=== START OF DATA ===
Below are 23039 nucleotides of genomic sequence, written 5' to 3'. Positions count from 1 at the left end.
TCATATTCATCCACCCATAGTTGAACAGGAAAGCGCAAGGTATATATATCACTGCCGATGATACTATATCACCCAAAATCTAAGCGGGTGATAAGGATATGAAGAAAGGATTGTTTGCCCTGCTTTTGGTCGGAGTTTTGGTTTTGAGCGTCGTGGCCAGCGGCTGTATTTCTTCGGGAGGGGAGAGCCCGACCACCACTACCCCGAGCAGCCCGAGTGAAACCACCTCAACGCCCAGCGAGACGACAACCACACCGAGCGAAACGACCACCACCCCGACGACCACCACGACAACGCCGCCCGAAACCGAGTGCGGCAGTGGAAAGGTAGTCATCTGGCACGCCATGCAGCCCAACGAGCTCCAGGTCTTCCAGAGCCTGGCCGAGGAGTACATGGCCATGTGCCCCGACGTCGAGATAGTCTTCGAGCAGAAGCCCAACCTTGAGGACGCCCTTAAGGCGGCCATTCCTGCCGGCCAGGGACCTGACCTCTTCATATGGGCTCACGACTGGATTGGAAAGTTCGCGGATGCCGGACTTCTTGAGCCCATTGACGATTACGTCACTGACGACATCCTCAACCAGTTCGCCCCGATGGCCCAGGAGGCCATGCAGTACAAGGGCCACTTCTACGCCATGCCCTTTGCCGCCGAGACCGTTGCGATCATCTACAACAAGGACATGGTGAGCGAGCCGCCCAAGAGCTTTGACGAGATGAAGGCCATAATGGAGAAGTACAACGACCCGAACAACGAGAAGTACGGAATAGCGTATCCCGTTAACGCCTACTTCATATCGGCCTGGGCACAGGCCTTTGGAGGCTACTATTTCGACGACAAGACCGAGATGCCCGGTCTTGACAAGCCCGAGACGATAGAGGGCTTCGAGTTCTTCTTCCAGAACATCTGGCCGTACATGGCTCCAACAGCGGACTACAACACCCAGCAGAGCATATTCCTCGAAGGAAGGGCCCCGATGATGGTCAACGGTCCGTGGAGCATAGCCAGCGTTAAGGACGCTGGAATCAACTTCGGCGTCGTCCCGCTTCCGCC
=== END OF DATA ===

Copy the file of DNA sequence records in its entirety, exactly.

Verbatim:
Below are 23039 nucleotides of genomic sequence, written 5' to 3'. Positions count from 1 at the left end.
TCATATTCATCCACCCATAGTTGAACAGGAAAGCGCAAGGTATATATATCACTGCCGATGATACTATATCACCCAAAATCTAAGCGGGTGATAAGGATATGAAGAAAGGATTGTTTGCCCTGCTTTTGGTCGGAGTTTTGGTTTTGAGCGTCGTGGCCAGCGGCTGTATTTCTTCGGGAGGGGAGAGCCCGACCACCACTACCCCGAGCAGCCCGAGTGAAACCACCTCAACGCCCAGCGAGACGACAACCACACCGAGCGAAACGACCACCACCCCGACGACCACCACGACAACGCCGCCCGAAACCGAGTGCGGCAGTGGAAAGGTAGTCATCTGGCACGCCATGCAGCCCAACGAGCTCCAGGTCTTCCAGAGCCTGGCCGAGGAGTACATGGCCATGTGCCCCGACGTCGAGATAGTCTTCGAGCAGAAGCCCAACCTTGAGGACGCCCTTAAGGCGGCCATTCCTGCCGGCCAGGGACCTGACCTCTTCATATGGGCTCACGACTGGATTGGAAAGTTCGCGGATGCCGGACTTCTTGAGCCCATTGACGATTACGTCACTGACGACATCCTCAACCAGTTCGCCCCGATGGCCCAGGAGGCCATGCAGTACAAGGGCCACTTCTACGCCATGCCCTTTGCCGCCGAGACCGTTGCGATCATCTACAACAAGGACATGGTGAGCGAGCCGCCCAAGAGCTTTGACGAGATGAAGGCCATAATGGAGAAGTACAACGACCCGAACAACGAGAAGTACGGAATAGCGTATCCCGTTAACGCCTACTTCATATCGGCCTGGGCACAGGCCTTTGGAGGCTACTATTTCGACGACAAGACCGAGATGCCCGGTCTTGACAAGCCCGAGACGATAGAGGGCTTCGAGTTCTTCTTCCAGAACATCTGGCCGTACATGGCTCCAACAGCGGACTACAACACCCAGCAGAGCATATTCCTCGAAGGAAGGGCCCCGATGATGGTCAACGGTCCGTGGAGCATAGCCAGCGTTAAGGACGCTGGAATCAACTTCGGCGTCGTCCCGCTTCCGCC